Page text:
Wildlife & Habitat

  • American Bald Eagle

    American bald eagle - Bill Wallen.

    At the time of E.H. Mason Neck NWR’s establishment in 1969, the number of nesting bald eagles pairs had plummeted to less than 500 in the lower 48 states, prompting the bald eagle to be placed on the endangered species list. In 2007, the bald eagle was removed from the endangered species list due to significant population recovery. Even though the bald eagles have made a remarkable comeback, management of the refuge continues to focus on promoting nesting, feeding, and roosting habitat to ensure a stable future for eagles. The refuge provides ample viewing opportunities of bald eagles year-round.

  • Great Blue Heron

    Great blue heron - John Eppler.

    During the spring and summer months, the refuge hosts one of the largest heron nesting rookeries on the Potomac River. The rookery currently supports well over 500 active nests. To help support this large breeding population of herons, water levels in the adjacent 50-acre wetland are seasonally managed via a water control structure. This water manipulation is used to promote accessible foraging areas to adult and fledgling herons during the summer. Great Blue Herons can be seen on the refuge year-round foraging near marsh and wetland areas.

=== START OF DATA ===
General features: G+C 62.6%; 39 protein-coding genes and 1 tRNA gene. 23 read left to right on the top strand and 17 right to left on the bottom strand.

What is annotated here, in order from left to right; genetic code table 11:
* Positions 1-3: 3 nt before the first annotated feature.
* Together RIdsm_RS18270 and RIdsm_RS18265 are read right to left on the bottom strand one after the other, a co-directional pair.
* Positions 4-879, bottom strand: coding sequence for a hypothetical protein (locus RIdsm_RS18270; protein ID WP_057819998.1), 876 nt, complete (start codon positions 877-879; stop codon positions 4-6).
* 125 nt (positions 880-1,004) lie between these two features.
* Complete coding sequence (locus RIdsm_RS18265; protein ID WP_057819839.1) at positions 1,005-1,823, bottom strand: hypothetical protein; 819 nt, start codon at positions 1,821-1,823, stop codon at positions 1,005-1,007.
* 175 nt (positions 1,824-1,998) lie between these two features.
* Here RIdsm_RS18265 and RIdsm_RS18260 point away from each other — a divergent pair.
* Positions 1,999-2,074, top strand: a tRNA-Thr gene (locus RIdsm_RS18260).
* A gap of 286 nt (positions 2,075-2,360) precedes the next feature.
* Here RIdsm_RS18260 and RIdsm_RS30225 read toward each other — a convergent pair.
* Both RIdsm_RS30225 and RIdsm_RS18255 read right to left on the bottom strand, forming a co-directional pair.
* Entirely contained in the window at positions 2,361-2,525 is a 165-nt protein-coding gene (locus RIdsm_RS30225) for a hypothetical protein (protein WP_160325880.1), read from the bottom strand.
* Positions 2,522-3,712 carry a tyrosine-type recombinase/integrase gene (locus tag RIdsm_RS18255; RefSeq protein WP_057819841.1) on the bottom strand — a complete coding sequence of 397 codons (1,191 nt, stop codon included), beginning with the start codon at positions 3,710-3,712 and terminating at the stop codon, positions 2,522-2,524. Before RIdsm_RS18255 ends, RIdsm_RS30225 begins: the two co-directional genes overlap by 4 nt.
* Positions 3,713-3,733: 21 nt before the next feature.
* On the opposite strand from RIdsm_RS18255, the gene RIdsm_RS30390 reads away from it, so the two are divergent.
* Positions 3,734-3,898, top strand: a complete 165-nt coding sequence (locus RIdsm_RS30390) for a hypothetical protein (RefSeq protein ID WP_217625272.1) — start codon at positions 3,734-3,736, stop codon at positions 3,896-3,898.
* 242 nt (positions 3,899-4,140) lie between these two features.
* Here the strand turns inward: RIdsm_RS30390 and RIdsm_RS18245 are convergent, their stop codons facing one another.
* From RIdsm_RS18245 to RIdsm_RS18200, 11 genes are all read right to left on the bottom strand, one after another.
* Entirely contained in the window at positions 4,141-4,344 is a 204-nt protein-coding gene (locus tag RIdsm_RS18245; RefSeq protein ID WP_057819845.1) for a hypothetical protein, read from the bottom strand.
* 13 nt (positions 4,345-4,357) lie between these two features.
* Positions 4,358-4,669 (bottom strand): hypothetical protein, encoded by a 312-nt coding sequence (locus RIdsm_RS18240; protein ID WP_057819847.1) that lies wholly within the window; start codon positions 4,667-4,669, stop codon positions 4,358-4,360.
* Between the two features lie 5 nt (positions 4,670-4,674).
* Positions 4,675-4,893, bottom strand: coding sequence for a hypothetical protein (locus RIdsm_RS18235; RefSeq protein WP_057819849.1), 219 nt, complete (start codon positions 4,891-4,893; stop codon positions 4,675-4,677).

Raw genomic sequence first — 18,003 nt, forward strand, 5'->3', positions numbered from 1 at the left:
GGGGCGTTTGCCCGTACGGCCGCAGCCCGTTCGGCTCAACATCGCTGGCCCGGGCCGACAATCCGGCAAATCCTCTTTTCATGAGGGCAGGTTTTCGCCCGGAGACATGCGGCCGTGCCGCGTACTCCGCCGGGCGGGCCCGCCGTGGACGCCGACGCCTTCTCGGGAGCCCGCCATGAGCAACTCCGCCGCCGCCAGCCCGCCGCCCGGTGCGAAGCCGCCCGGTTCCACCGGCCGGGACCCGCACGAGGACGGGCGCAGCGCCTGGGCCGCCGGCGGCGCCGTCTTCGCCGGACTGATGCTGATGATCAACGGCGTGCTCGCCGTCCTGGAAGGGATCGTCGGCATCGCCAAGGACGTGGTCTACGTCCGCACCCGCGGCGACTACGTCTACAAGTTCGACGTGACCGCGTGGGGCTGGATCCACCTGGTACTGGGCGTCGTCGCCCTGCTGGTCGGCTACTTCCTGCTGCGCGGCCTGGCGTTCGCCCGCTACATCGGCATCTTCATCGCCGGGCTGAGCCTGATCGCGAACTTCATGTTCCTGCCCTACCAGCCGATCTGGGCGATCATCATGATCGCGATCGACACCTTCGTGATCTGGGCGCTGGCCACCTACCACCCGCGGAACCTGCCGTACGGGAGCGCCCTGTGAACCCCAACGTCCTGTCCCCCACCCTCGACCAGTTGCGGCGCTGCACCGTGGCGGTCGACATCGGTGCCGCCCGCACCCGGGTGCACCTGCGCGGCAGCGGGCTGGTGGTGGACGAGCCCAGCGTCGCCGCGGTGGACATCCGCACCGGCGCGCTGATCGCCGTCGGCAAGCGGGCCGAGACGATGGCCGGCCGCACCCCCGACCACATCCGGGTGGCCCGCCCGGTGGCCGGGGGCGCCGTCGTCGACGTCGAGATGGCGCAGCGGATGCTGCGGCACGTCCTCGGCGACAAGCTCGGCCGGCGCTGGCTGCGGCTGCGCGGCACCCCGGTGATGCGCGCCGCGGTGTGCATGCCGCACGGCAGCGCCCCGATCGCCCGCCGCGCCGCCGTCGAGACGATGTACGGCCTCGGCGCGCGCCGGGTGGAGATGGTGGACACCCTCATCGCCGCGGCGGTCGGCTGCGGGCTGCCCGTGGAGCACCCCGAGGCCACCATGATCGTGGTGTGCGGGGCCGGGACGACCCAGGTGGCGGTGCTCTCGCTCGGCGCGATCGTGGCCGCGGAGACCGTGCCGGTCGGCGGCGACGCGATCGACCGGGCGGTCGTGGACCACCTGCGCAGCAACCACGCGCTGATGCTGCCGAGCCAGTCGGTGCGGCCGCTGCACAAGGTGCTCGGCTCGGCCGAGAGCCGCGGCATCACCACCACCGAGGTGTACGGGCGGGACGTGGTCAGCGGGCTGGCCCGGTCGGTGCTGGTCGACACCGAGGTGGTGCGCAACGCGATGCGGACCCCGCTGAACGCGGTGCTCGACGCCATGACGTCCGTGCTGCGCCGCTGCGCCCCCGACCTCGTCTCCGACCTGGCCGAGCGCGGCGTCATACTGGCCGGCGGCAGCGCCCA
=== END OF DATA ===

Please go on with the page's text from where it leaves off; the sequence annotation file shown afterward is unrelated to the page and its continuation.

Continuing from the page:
• White-tailed Deer

    White-tailed deer - USFWS.

    White-tailed deer can be found at the refuge year-round. The large population of white-tailed deer provides hunting opportunities to the public on the refuge and State Park lands in the fall. Hunting is a valuable management tool that refuge managers use to keep the herd at an ecologically sustainable level to benefit all wildlife. Although numerous at the refuge, deer are well camouflaged and can often sense humans before being seen, taking the opportunity to flee. Look for signs such as hoof tracks or antler rubs on small trees along the trails to know of their presence.

  • The Great Marsh

    The Great Marsh - Bill Wallen.

    At 250 acres, this fresh water marsh is one of the largest on the Potomac River. The appearance of the marsh changes dramatically through watch season of the year. In summer, dragonflies streak across a blanket of pond lilies. You can find active beaver lodges with freshly cut sticks and an occasional muskrat roaming about. Fruiting wild rice, an important food source for wintering waterfowl can be seen in tall clusters. Through the fall and spring, migrating ducks, raptors, and songbirds stop at the marsh to rest on their long journey. During the winter, snow white tundra swans are joined by large numbers of ducks and Canada geese.

  • Forest


    Upland hardwood forest is the predominant vegetation type on the Mason Neck peninsula. Thirty-six species of trees have been recorded within the 1,883 acres of forest. Dominant species include Virginia pine, oaks, hickories, beech, and maple species. The forest habitat provides bald eagles roosting and nesting habitat during the winter months. In the spring and summer, visitors hike the woodland trails to hear woodthrush and ovenbirds singing or frogs calling from vernal pools. Autumn colors the forest with shades of yellow, orange and red as forest dwelling birds depart for southern grounds and warmer climates.